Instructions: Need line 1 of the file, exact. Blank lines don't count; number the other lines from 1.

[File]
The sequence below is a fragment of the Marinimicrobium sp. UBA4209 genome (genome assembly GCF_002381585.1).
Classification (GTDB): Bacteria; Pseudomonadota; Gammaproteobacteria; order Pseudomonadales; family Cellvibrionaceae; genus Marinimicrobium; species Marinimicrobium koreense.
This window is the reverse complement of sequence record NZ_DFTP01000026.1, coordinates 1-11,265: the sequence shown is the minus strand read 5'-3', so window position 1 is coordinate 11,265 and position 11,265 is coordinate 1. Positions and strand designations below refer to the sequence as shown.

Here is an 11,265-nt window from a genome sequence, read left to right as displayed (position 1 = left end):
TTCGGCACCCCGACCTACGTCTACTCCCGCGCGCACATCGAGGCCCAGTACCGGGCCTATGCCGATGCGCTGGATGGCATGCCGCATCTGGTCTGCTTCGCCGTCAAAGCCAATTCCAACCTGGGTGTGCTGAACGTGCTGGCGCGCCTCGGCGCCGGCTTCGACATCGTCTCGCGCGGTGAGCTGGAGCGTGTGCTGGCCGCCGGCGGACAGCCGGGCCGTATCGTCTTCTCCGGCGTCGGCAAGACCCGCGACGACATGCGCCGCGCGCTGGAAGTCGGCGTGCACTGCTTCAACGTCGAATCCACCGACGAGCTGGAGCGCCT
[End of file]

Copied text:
The sequence below is a fragment of the Marinimicrobium sp. UBA4209 genome (genome assembly GCF_002381585.1).